A huge debate has been going on in the gluten free community about oats for years. Although oats do not technically contain gluten, the way that they are processed in a mill usually contaminates them. If you choose to eat oats, it is always safest to buy oats that are processed in a mill solely devoted to processing oats, like the Blue Chip Group Gluten Free Oats or Gluten Free Oats or Cream Hill Estates. I just found these at my neighborhood Harmon's store. However, some folks still can't even tolerate gluten free oats. I feel for them. I happen to love oats. Oats help me feel full, they connect me to the gluten filled world with their normalcy, and they make awesome cookies and breakfasts. I haven't seen any problems since re-introducing oats to my diet five years ago, but I don't have a microscope to look at the tissue in my small intestine to see if I'm suffering damage without showing any symptoms. Here is an informative article from last year that explains some of the technical aspects of oat testing. However, it's one of those things that you have to decide for yourself. I for one think that oats are one of the best foods you can eat, celiac or not. I'd love to hear your comments on this debate: Do you eat oats? While you are thinking about that, here's my favorite oatmeal cookie recipe from the bottom of the Quaker Oats lid(which, by the way, celiac's should never eat Quaker Oats):
Vanishing Oatmeal Cookies
2 sticks soft butter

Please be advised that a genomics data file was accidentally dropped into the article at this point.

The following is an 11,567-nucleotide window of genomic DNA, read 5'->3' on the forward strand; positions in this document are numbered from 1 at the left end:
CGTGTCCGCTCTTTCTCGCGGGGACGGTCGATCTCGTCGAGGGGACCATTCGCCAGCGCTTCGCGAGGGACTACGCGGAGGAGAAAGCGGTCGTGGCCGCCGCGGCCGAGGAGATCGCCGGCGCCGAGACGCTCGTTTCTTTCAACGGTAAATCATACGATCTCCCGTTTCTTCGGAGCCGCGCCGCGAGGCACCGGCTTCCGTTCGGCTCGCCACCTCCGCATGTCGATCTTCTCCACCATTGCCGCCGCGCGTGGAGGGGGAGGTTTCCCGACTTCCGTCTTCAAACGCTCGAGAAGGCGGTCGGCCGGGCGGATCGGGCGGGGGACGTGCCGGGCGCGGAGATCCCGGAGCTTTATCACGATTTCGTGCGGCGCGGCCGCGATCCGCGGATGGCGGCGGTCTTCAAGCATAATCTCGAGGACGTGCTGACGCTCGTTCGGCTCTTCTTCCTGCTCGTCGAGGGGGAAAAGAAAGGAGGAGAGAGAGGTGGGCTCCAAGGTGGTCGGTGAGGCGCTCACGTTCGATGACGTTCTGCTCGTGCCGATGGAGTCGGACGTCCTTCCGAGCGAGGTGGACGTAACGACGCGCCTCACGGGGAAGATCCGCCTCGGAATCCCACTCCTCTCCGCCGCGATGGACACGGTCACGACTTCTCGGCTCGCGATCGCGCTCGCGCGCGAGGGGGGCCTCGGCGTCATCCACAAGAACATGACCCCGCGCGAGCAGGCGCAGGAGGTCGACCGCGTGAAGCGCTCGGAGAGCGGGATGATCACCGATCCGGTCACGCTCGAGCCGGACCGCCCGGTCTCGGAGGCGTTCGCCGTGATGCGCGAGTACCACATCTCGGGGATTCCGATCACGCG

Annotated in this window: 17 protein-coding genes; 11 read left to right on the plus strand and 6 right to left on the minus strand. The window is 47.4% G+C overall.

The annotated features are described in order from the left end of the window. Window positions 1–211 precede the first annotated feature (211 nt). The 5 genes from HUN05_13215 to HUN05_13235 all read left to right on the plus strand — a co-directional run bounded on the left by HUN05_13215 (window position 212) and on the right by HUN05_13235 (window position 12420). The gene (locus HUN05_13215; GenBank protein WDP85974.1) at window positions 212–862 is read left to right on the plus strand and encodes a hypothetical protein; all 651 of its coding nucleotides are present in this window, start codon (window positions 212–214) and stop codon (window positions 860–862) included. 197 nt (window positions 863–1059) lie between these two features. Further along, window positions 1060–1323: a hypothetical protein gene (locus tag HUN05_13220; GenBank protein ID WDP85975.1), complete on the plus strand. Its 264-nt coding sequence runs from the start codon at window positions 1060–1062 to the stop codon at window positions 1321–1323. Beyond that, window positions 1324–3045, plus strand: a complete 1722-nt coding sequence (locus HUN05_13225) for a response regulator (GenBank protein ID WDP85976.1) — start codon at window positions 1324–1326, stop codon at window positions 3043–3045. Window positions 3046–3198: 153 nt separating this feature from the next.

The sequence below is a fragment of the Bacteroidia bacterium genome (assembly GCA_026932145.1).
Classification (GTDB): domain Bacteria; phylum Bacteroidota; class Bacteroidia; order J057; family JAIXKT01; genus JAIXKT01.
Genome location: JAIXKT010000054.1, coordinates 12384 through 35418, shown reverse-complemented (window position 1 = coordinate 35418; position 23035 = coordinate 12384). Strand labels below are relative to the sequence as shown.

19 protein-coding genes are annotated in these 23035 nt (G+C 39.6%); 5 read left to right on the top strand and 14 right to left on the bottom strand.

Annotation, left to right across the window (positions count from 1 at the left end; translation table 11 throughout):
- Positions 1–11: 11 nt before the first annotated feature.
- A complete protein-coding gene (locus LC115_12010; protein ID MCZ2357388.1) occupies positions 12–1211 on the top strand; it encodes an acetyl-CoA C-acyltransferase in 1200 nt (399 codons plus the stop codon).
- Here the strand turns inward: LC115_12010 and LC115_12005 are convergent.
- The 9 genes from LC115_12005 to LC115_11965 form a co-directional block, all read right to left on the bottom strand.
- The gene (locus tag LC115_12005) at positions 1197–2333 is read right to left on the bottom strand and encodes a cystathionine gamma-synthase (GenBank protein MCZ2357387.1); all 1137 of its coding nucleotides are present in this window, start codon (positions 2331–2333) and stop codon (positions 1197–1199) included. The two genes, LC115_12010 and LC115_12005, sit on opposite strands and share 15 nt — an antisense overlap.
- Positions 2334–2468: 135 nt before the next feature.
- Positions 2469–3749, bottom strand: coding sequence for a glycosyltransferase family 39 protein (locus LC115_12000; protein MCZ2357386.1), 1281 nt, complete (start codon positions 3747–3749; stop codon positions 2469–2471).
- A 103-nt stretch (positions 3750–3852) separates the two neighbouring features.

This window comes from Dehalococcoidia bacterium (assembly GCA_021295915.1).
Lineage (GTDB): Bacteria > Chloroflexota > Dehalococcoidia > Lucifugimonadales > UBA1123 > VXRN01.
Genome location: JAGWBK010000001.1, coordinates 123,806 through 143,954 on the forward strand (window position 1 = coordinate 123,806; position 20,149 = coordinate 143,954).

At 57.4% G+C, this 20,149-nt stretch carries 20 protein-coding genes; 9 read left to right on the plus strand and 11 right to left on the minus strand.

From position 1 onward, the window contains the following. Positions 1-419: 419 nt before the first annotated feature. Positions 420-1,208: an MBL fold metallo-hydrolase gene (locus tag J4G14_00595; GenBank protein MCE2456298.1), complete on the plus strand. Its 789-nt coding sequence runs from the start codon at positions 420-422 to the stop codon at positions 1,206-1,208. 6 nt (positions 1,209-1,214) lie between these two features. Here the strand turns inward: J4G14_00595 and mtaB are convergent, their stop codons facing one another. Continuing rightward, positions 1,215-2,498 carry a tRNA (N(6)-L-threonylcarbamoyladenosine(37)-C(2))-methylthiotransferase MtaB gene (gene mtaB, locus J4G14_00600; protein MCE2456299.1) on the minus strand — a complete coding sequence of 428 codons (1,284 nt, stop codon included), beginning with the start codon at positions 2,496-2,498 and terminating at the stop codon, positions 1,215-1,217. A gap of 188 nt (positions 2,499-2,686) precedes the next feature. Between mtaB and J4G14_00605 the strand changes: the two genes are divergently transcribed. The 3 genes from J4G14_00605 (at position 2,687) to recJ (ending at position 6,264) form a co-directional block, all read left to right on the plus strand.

1 cup packed brown sugar
1/2 cup granulated sugar
1 tsp vanilla
1 1/2 cups Grandpa's Kitchen Baking Flour
1 tsp baking soda
1 tsp cinnamon
1/2 tsp salt
3 cups gluten free oats (not-quick cooking, old-fashioned have better texture)
1 cup raisins (optional)
Heat oven to 350. Beat together butter and sugars until creamy. Add eggs and vanilla, beat well. Add combined flour, baking soda, cinnamon and salt, mix well. Stir in oats and raisins, mix wel. Drop by rounded tablespoons onto ungreased baking sheet. Bake 10 to 12 minutes until golden brown. (Gluten free tip: Cool completely on baking sheet so cookies don't break apart.) Finish cooling on a wire rack. For bar cookies, bake 30-35 minutes in ungreased 9x13 baking dish.
Sometimes these break easily. Definitely use a small scoop or melon baller to make your cookies, as they will hold together better. They spread a bit on the pan when they cook. And if they break apart, they make a great topping for vanilla ice cream. Happy Eating!